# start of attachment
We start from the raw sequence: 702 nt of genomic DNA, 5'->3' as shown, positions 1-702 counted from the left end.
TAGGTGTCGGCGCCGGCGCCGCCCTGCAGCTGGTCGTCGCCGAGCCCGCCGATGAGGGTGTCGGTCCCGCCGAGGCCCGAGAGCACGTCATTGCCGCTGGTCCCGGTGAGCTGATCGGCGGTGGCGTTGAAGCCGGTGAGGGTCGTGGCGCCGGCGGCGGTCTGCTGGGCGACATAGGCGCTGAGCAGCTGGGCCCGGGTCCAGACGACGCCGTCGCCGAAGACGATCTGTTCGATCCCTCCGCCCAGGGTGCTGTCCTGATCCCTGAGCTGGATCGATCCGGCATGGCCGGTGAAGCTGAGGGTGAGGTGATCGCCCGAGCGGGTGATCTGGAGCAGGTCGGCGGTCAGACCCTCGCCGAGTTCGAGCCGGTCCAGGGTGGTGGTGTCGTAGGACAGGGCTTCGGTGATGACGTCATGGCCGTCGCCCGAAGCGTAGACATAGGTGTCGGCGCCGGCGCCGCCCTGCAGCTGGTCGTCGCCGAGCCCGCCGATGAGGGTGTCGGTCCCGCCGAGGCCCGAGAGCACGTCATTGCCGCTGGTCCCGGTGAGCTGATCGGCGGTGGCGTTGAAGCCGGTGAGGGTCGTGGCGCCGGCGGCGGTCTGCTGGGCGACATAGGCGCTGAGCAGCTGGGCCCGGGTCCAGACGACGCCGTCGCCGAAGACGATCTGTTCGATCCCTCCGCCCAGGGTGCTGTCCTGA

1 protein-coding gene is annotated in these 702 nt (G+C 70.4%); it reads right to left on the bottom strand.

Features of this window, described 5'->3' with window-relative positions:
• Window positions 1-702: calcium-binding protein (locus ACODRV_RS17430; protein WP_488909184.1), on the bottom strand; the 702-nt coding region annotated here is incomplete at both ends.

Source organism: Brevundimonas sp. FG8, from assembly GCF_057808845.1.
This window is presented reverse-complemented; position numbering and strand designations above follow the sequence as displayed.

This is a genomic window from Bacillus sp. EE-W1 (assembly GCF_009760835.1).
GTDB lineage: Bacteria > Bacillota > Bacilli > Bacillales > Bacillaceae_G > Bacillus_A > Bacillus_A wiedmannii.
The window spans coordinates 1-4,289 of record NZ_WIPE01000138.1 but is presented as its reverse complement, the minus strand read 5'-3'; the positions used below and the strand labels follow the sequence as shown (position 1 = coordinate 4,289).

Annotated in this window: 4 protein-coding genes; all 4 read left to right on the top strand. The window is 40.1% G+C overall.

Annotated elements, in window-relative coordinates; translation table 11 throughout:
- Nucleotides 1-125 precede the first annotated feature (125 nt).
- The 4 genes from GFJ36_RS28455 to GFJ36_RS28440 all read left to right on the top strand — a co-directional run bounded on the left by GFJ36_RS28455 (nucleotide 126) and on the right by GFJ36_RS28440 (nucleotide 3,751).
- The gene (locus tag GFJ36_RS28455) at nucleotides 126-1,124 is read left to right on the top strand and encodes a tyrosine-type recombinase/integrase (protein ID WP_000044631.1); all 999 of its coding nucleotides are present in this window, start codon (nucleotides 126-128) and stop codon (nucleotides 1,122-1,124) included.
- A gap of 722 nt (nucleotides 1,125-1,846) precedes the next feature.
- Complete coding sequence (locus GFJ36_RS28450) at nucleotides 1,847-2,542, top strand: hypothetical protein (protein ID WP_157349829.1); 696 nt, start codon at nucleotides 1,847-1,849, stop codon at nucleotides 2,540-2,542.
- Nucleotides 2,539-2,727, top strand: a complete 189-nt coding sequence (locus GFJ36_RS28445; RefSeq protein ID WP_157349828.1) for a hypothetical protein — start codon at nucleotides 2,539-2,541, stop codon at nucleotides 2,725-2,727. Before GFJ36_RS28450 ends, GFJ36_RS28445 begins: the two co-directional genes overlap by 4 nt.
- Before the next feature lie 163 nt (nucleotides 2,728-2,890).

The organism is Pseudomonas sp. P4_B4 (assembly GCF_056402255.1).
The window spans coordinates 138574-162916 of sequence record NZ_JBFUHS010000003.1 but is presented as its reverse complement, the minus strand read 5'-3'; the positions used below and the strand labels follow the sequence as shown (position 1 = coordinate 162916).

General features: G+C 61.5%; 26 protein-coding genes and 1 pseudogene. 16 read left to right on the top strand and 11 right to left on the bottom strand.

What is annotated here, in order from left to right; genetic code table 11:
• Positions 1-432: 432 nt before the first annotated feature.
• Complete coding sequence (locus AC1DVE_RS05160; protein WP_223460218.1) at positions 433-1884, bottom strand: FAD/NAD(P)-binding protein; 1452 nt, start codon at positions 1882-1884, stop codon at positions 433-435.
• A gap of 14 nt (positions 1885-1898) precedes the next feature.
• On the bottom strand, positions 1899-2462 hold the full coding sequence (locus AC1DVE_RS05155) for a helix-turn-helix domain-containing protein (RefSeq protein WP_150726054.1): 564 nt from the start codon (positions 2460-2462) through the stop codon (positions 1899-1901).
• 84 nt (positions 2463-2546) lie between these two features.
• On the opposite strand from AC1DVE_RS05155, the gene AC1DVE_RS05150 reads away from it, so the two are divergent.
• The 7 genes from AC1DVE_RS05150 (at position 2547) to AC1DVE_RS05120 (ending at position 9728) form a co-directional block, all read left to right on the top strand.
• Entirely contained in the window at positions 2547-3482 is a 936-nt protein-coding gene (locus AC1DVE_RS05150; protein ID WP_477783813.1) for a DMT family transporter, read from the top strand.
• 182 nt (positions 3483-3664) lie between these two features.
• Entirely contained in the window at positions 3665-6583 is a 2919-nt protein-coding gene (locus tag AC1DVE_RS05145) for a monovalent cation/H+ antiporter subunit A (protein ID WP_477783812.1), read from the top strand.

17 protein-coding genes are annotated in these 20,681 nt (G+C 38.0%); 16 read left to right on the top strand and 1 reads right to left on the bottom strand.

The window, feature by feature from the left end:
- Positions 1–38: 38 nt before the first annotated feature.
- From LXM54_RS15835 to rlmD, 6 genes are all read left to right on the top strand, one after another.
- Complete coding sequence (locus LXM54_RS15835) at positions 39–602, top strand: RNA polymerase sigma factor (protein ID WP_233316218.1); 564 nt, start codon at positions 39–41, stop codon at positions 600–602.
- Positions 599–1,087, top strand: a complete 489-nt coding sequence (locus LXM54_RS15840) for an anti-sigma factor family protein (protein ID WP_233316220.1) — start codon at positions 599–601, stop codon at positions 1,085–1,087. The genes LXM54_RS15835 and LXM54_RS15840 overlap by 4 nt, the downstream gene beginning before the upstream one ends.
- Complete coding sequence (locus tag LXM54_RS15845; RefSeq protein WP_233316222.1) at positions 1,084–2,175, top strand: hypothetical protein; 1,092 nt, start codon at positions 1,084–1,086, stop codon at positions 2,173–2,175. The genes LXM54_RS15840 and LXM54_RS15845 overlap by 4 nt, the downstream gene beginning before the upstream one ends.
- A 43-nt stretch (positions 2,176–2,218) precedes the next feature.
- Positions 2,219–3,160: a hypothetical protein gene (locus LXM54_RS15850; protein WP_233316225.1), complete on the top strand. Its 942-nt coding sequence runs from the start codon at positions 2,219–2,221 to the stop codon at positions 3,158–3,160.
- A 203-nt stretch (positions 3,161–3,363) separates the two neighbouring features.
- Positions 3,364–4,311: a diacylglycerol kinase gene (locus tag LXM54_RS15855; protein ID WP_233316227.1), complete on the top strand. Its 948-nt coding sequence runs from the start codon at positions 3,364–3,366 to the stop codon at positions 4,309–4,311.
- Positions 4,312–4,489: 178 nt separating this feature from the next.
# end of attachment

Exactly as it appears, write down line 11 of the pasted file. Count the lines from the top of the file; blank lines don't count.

Annotated in this window: 4 protein-coding genes; all 4 read left to right on the top strand. The window is 40.1% G+C overall.